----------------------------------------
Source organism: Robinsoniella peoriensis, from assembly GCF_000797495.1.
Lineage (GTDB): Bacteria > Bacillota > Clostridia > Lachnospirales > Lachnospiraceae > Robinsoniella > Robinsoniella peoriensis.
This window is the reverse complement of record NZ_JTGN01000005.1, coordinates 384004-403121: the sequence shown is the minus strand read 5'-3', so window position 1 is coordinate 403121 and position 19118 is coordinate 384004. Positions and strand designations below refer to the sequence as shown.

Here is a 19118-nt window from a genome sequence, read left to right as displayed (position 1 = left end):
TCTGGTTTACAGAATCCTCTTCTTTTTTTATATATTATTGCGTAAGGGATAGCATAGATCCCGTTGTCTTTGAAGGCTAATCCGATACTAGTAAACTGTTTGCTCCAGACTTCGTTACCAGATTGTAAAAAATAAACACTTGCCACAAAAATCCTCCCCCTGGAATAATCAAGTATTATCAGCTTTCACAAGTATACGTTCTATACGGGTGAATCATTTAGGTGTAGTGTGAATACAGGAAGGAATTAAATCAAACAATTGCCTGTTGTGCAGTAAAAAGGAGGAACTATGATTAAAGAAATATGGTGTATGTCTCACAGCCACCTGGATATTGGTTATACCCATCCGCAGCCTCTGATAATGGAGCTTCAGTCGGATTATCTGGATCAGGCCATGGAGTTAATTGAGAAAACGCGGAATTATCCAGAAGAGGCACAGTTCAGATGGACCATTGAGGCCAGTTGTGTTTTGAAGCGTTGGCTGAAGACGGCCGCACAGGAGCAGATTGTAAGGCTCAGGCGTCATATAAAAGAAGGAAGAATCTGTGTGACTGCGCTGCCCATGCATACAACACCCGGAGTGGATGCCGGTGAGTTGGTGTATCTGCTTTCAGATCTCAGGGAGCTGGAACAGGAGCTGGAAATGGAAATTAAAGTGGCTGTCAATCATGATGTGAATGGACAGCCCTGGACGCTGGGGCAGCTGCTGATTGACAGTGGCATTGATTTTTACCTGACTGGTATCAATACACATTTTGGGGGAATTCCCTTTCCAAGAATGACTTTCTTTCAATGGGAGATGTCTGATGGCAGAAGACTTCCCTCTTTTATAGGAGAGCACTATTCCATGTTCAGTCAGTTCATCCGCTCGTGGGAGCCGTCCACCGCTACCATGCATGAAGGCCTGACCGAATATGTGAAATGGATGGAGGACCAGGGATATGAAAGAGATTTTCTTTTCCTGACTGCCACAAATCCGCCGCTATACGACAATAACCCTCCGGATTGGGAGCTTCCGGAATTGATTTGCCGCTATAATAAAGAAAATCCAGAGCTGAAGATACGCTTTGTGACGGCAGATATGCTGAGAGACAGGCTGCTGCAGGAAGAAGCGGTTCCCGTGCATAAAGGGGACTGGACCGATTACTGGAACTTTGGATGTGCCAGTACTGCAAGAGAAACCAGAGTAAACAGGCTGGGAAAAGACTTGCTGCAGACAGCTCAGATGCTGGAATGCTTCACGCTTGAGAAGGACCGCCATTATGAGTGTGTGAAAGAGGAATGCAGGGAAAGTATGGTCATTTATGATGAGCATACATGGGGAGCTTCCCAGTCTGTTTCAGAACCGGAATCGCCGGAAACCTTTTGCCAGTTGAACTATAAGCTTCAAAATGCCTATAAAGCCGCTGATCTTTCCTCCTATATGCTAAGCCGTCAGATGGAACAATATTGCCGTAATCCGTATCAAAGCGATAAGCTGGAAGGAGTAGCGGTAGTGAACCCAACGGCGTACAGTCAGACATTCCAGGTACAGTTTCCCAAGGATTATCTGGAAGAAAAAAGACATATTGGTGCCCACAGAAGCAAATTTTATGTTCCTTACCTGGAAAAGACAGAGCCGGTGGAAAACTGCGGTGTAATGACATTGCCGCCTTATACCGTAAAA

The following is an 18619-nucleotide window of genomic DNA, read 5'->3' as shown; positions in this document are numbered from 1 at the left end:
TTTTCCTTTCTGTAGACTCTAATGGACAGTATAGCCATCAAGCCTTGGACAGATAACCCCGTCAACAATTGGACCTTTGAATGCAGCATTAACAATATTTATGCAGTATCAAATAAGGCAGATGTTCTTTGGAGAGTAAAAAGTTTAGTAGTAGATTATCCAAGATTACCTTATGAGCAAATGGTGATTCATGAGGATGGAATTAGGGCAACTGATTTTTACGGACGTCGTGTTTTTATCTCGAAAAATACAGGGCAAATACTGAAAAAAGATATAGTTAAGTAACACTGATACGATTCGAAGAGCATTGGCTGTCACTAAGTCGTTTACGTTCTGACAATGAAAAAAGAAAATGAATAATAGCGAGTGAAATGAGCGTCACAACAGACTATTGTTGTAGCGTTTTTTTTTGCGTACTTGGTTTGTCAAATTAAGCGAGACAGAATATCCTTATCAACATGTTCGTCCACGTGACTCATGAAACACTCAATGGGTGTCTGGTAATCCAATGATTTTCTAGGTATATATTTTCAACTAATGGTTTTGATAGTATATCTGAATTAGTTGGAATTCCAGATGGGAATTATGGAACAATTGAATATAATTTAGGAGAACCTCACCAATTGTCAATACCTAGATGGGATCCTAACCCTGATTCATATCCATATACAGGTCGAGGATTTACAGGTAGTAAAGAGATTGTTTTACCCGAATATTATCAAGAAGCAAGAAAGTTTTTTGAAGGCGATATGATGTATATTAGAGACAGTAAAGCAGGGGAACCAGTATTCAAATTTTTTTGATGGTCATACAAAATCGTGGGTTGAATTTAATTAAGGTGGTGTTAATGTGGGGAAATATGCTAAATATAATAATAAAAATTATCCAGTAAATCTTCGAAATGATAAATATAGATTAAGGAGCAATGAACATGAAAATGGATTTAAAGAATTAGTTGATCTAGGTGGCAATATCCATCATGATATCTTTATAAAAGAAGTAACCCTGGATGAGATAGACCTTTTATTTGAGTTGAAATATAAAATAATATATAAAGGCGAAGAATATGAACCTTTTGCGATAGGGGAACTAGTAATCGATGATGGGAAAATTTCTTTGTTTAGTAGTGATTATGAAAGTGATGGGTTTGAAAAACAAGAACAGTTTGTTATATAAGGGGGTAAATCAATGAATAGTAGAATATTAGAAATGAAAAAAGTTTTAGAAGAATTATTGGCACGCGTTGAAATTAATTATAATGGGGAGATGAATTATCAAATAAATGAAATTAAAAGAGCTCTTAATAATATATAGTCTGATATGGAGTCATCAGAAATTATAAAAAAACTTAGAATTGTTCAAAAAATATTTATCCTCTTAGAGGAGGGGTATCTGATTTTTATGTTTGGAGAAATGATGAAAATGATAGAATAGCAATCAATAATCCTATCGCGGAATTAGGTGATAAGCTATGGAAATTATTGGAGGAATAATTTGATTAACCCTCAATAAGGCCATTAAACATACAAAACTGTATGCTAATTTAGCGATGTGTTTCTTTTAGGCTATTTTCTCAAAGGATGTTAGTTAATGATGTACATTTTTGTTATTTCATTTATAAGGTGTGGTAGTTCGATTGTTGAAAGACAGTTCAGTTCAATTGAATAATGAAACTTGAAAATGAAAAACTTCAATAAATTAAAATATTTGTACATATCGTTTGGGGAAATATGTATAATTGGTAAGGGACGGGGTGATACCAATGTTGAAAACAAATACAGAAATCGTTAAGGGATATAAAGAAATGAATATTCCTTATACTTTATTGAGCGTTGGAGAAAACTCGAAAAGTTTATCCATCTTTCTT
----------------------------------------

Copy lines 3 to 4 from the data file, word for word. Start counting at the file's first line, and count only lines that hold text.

This window is the reverse complement of record NZ_JTGN01000005.1, coordinates 384004-403121: the sequence shown is the minus strand read 5'-3', so window position 1 is coordinate 403121 and position 19118 is coordinate 384004. Positions and strand designations below refer to the sequence as shown.

Here is a 19118-nt window from a genome sequence, read left to right as displayed (position 1 = left end):